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Re: owl:sameAs/referential opacity Re: Can RDFstar be defined as only syntactic sugar on top of RDF (Re: weakness of embedded triples)

From: thomas lörtsch <tl@rat.io>
Date: Wed, 4 Nov 2020 00:08:53 +0100
Cc: Pierre-Antoine Champin <pierre-antoine.champin@ercim.eu>, public-rdf-star@w3.org
Message-Id: <51059C19-5DC2-491D-B5E0-D38F25839E0B@rat.io>
To: Miel Vander Sande <miel.vandersande@meemoo.be>


> On 2. Nov 2020, at 12:10, Miel Vander Sande <miel.vandersande@meemoo.be> wrote:
> 
> 
> 
>> A simple solution would be that the applications throw an error or a warning if they encounter such triples, so going from TTL* to TTL will simply not happen in practice.
> Yes, that would be much better. But, as I wrote above, it amounts to acknowledge that these statement-encoding IRIs are, in fact, different from other IRIs. So they are a new type of nodes.
> 
> Just to be clear: implementing that new type of nodes by piggybacking the internal IRI type is perfectly fine, as long as the implementation behaves in an interoperable way (i.e. it produces the correct Turtle*, and refrains from producing bogus Turtle). But specifying this interoperable behaviour is better achieved, I think, through an extended abstract syntax and semantics.
> 
> 
> I can only say +1 to this one. Let's not make the same mistake of leaving the semantics undefined. For the applications that are satisfied with RDF and SHACL, this might a less apparent problem. But there are others... And even if you decide to embed them in URIs, you'd still need to know what they mean. Honestly, this approach feels like an engineering hack to me, even without taking the contested theoretical/academic perspective on the matter.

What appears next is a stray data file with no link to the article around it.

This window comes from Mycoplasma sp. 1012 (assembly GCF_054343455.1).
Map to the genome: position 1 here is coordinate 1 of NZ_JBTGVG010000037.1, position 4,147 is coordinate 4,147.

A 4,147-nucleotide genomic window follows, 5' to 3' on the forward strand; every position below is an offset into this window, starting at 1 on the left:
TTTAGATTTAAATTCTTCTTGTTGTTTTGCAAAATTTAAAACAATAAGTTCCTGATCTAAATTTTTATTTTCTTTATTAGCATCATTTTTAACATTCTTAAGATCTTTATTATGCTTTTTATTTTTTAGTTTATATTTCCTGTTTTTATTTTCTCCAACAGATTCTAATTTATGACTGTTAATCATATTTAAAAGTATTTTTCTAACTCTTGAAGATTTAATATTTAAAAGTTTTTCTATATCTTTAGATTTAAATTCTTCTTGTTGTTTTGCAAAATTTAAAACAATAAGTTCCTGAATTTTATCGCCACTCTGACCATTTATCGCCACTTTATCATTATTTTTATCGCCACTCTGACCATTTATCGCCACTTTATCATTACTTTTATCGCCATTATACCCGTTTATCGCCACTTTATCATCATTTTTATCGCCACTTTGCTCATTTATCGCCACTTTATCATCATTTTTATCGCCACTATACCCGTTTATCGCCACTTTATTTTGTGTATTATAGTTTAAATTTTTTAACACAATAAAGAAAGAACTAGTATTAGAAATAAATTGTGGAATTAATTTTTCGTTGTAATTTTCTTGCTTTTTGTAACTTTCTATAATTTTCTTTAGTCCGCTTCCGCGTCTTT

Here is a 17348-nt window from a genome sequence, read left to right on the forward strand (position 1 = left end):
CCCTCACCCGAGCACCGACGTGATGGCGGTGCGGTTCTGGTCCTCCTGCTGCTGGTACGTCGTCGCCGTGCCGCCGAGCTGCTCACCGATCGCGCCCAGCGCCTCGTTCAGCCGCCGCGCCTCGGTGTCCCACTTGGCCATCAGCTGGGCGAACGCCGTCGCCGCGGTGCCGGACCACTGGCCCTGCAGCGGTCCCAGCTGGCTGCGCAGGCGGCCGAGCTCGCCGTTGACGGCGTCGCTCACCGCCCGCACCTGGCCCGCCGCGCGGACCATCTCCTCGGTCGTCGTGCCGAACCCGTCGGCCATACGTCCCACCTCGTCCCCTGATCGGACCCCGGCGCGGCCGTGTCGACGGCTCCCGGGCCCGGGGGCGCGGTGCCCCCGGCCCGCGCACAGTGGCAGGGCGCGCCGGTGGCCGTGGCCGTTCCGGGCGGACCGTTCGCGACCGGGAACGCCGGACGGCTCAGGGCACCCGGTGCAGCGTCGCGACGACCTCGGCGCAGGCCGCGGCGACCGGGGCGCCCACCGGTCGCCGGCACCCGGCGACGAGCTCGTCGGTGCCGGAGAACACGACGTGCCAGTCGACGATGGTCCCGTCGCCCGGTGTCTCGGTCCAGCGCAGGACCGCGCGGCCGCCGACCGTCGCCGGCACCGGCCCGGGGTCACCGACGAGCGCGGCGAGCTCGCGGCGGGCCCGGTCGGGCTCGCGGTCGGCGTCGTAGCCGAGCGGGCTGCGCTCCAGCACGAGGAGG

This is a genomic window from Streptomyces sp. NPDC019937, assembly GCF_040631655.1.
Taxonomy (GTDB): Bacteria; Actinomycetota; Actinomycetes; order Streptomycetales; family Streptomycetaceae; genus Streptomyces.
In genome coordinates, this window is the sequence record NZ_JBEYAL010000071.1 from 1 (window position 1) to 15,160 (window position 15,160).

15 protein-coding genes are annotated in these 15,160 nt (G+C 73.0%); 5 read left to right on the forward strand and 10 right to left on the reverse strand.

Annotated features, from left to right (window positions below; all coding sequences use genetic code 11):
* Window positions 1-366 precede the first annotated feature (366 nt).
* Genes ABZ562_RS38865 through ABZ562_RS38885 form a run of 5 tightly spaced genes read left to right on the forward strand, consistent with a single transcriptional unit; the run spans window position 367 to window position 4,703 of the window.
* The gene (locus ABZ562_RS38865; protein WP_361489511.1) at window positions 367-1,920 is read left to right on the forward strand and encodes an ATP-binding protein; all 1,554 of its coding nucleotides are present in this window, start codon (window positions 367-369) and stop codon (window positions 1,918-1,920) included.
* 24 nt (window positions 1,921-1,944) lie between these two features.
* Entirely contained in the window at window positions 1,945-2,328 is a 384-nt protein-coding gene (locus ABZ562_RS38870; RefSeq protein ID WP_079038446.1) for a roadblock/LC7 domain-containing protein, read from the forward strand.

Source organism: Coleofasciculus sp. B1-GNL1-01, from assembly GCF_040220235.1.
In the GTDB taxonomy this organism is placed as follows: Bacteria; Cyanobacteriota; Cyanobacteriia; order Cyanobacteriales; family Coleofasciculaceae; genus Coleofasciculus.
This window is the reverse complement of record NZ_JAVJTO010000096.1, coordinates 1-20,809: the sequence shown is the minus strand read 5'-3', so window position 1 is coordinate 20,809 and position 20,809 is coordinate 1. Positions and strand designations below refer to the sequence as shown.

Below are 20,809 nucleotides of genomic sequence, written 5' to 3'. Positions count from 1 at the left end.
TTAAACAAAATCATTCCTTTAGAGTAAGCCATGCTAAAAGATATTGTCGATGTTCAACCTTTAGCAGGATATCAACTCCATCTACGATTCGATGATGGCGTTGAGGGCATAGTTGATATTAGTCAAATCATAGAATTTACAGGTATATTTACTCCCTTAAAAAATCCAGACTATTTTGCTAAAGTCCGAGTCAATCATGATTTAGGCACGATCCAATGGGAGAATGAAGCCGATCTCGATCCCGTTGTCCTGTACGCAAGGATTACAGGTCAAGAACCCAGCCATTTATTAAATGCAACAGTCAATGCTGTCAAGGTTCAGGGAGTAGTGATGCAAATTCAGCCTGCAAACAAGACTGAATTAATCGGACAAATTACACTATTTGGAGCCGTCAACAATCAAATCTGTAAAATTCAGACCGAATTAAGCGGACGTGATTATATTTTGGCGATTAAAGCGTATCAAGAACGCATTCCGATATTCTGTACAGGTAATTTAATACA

> 
> From working on Triple Pattern Fragments (which is related in a sense, because it defines a standard approach for encoding triples as URIs - tbh, I think we even made the reification argument in the first paper), I can also note that a maximum URI length is an issue in practice, which is a potential issue for anything Linked Data.

RDF* style << … >> triplets in examples are mostly shown with name spaced IRIs but when transmitting them over the wire they would need to be expanded and get just as long as proper IRIs. OTOH Holger linked to an example where they encode namespaced IRIs in other IRIs [0] but again, when transmitting over the wire of course they need to be expanded too. So it’s the same, except that the << … >> syntax is easier to read as it doesn’t require escaping.

That said I’d be really interested to know more about what the issues in practice are that you refer to. I’m sure you’ve seen a lot of IRIs when working on the laundromat.

Cheers,
Thomas



> Cheers,
> 
> Miel


[0] http://datashapes.org/reification.html#uriReification
Received on Tuesday, 3 November 2020 23:09:18 UTC

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